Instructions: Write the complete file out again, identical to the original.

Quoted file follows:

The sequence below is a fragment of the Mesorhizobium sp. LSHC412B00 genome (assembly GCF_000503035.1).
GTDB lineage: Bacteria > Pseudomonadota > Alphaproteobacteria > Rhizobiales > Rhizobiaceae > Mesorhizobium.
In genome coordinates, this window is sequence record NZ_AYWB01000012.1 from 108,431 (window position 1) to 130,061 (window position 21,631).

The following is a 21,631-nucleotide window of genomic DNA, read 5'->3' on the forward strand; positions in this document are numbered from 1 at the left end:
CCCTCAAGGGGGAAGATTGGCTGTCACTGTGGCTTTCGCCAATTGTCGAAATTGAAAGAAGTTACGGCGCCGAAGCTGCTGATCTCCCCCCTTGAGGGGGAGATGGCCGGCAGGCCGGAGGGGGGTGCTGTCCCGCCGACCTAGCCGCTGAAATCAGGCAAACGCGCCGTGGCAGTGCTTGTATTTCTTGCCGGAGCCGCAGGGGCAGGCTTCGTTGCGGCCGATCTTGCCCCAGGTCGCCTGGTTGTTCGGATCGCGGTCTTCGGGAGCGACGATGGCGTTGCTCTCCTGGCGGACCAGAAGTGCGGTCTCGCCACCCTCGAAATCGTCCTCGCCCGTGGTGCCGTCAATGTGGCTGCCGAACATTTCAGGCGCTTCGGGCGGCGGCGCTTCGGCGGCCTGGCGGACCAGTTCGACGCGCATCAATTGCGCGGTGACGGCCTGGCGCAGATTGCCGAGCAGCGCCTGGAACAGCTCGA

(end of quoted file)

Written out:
The sequence below is a fragment of the Mesorhizobium sp. LSHC412B00 genome (assembly GCF_000503035.1).
GTDB lineage: Bacteria > Pseudomonadota > Alphaproteobacteria > Rhizobiales > Rhizobiaceae > Mesorhizobium.
In genome coordinates, this window is sequence record NZ_AYWB01000012.1 from 108,431 (window position 1) to 130,061 (window position 21,631).

The following is a 21,631-nucleotide window of genomic DNA, read 5'->3' on the forward strand; positions in this document are numbered from 1 at the left end:
CCCTCAAGGGGGAAGATTGGCTGTCACTGTGGCTTTCGCCAATTGTCGAAATTGAAAGAAGTTACGGCGCCGAAGCTGCTGATCTCCCCCCTTGAGGGGGAGATGGCCGGCAGGCCGGAGGGGGGTGCTGTCCCGCCGACCTAGCCGCTGAAATCAGGCAAACGCGCCGTGGCAGTGCTTGTATTTCTTGCCGGAGCCGCAGGGGCAGGCTTCGTTGCGGCCGATCTTGCCCCAGGTCGCCTGGTTGTTCGGATCGCGGTCTTCGGGAGCGACGATGGCGTTGCTCTCCTGGCGGACCAGAAGTGCGGTCTCGCCACCCTCGAAATCGTCCTCGCCCGTGGTGCCGTCAATGTGGCTGCCGAACATTTCAGGCGCTTCGGGCGGCGGCGCTTCGGCGGCCTGGCGGACCAGTTCGACGCGCATCAATTGCGCGGTGACGGCCTGGCGCAGATTGCCGAGCAGCGCCTGGAACAGCTCGA